I’ve heard the word “overhyped” used quite a bit lately when referring to any number of horror features whether they be independent limited release, straight to DVD or VOD releases as well as full theatrically released horror pictures. I assure you that despite what you may be hearing from the cynical underbelly of the internet that horror is alive and well, that it is doing well on the big screen and the small screen and that there are movies that are not “overhyped”. The Cabin in the Woods received quite a bit of attention from horror and non-horror critics, fans and a rather impressive advertising campaign. The attention that Joss Whedon’s new horror film (and directed by virgin Drew Goddard) has received is fully earned. Its merit is unmistakable. Its impact has the potential to be more than just dollar and cents in the till of the Hollywood machine. The Cabin in the Wood is the prophesized film whose coming has been foretold to you. This isn’t the exploitation, slasher film you’ve been expecting and it certainly isn’t another kill by number epic juggernaut attack. Here’s why.
First off, spoilers and posting spoilers and ruining movies just ain’t for this guy. If you came looking for a detailed account of every kill, boob and plot twist you might as well go find the social networking site of your choosing and scan your friends updates. I’m sure somebody’s ruining The Cabin in the Woods somewhere. It just won’t be here. I hope this puts your mind at ease. I myself almost had my theatrical screening of this film ruined by a family of inconsiderate trogs who saw fit to break every taboo associated with the cinema experience. If every sexual innuendo is met with an “Uh Oh” I can assure you that your children are not old enough to be in an R rated film and neither are you. So don’t bring the family out to this one. Just because Joss Whedon created the television show Buffy the Vampire Slayer doesn’t mean this is television appropriate viewing material. It is a horror movie; quite a bit more but nothing less. So there won’t be spoilers here. No one will ruin your movie going experience here, but I urge the horror community to address the inconsiderate in the theater in some unified way. We can’t have three year old children in the movie Saw 3D. Start your brains storming now. You know damn well that I am not the MPAA’s biggest fan, but you can see plain as day from the rating summary that it contains bloody horror violence and gore (gore!) , language (not French), drug use (no doctor’ s prescription necessary) and some sexuality/nudity (Chief, don’t forget your rubbers).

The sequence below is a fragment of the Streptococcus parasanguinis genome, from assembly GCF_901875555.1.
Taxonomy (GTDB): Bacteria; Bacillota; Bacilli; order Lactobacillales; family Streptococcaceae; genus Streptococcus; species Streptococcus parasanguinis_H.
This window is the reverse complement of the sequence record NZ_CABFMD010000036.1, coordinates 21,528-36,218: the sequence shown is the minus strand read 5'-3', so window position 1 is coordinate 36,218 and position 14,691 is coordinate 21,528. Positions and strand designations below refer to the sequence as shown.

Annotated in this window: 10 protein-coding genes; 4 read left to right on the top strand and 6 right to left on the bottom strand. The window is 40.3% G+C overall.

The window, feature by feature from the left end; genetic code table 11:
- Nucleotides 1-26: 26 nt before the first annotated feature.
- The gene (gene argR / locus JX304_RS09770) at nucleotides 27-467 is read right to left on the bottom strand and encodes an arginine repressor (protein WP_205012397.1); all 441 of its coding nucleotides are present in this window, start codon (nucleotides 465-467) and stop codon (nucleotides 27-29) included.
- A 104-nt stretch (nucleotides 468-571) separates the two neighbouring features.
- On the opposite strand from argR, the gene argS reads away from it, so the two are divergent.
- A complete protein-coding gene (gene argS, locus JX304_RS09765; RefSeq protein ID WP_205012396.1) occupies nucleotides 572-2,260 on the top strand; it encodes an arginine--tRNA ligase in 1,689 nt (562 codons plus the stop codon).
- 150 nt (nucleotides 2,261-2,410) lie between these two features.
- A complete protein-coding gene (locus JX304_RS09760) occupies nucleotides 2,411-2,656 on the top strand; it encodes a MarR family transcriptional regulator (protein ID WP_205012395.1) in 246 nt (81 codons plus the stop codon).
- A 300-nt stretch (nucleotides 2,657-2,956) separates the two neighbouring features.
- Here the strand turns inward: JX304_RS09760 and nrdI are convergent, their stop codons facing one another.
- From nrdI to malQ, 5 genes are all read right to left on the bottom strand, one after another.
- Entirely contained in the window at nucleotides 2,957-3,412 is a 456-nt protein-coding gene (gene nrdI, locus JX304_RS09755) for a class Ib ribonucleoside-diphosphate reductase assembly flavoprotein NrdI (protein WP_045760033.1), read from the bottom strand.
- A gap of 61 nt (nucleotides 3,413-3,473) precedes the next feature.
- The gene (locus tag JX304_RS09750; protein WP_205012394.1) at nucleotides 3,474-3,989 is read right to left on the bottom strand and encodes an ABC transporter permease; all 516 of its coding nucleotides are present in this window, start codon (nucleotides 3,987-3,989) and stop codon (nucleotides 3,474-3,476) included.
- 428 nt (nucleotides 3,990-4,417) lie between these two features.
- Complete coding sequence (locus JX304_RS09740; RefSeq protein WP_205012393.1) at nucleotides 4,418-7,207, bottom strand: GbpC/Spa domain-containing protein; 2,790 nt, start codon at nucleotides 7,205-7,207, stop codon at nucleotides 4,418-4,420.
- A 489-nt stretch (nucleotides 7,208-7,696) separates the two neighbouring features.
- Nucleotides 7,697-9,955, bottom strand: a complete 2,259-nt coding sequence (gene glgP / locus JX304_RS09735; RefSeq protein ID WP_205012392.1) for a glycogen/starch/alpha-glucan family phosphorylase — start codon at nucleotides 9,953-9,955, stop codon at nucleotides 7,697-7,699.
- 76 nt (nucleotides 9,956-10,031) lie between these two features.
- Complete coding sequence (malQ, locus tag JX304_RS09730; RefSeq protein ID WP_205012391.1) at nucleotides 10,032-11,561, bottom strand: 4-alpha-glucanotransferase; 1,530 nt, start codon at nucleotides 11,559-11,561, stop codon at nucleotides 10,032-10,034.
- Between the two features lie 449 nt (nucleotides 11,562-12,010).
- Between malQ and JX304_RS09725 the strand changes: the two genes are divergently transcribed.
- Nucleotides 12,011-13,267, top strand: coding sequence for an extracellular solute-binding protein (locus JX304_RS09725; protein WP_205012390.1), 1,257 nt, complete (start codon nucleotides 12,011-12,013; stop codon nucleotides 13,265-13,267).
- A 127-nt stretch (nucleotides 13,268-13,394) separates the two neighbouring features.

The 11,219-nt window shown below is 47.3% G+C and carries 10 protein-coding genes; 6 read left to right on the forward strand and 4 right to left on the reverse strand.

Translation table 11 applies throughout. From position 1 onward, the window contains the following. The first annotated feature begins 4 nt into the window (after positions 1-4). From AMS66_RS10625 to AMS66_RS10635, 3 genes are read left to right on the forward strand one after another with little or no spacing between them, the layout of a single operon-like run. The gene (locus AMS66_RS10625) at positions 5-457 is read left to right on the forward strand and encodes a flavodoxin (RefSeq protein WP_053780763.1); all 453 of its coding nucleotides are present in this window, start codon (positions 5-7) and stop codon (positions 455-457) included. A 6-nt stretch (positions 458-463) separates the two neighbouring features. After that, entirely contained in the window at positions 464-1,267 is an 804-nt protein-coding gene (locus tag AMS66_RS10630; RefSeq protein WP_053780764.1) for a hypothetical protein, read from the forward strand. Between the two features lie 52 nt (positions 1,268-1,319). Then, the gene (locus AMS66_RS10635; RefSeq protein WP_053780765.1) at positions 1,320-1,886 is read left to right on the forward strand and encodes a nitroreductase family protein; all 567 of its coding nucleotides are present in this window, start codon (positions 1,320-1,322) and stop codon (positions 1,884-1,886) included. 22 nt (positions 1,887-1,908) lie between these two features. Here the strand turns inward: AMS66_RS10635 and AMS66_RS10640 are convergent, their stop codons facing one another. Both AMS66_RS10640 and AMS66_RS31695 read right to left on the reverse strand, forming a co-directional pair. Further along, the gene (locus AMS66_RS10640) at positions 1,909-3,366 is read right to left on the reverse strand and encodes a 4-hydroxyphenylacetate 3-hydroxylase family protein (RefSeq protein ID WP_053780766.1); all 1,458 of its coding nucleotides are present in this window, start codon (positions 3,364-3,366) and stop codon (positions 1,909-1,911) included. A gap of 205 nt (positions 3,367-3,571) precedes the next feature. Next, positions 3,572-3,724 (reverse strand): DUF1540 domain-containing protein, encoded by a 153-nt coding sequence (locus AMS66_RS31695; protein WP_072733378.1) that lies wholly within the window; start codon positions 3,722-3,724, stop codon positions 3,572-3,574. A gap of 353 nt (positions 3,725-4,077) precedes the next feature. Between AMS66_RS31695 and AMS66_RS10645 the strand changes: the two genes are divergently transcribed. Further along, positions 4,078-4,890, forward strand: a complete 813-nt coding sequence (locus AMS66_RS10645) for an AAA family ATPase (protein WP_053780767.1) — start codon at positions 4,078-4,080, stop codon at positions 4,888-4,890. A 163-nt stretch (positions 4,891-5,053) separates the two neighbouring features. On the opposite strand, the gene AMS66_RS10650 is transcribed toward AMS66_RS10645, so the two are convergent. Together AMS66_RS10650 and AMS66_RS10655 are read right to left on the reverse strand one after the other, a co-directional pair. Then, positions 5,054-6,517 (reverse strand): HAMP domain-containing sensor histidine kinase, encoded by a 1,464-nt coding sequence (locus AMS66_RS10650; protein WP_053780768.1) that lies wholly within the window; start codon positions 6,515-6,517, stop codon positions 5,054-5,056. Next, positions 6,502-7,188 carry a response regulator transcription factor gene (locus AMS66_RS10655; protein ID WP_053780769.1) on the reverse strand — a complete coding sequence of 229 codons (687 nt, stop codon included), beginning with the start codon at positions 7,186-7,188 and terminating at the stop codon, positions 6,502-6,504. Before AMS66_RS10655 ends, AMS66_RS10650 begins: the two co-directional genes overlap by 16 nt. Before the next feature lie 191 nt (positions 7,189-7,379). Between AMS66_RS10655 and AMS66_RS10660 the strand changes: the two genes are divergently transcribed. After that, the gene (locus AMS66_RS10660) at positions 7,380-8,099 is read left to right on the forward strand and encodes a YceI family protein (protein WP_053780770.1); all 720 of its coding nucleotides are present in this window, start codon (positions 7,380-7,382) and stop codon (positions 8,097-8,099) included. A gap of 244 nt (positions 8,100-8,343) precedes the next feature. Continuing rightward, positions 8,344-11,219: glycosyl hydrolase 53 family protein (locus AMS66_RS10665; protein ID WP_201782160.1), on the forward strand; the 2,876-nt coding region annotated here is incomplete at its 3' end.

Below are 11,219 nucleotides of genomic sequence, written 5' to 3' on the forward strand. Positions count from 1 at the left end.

The Cabin in the Woods follows a group of college kids going off into the great wilderness to a cabin where they can surely drink, screw and be merry. And then… well you know what happens right? Fornication, dismemberment.. All Hell surely must break loose given the stereotypes that you’ve seen from the television adverts thus far. “Sexual morality must be preserved”, says the smarty pants horror fans who must know about going into the woods to a remote location especially a cabin and what the “big bang” surely refers to; it’s the one that gets you splattered across the tree line. Sure does, but it’s the how and the why that are unconventional. It’s the intelligent architecture of plot that builds our familiarity with each of the protagonists. From the standpoint of the initiated this picture must be just like all the other “Don’t” movies that Edgar Wright so cleverly satirized. The plot of this movie is just as simple as the narrative you have been watching since the beginning of film, and yet this storyline is nothing like the stories you’ve been watching for years. That’s how we’ll leave it, so that you don’t see this film spoiled to doomsday. It’s too easy to give it all away. Even placing analogies to other similar films even non-horror films would give too much away. The opening sequence nearly gives it all away if you’re clever. This is what Moviefone.com is offering as a plot: “Five friends go to a remote cabin in the woods. Bad things happen.” Steep in it. Let yourself have your disbelief suspended. Take the plunge.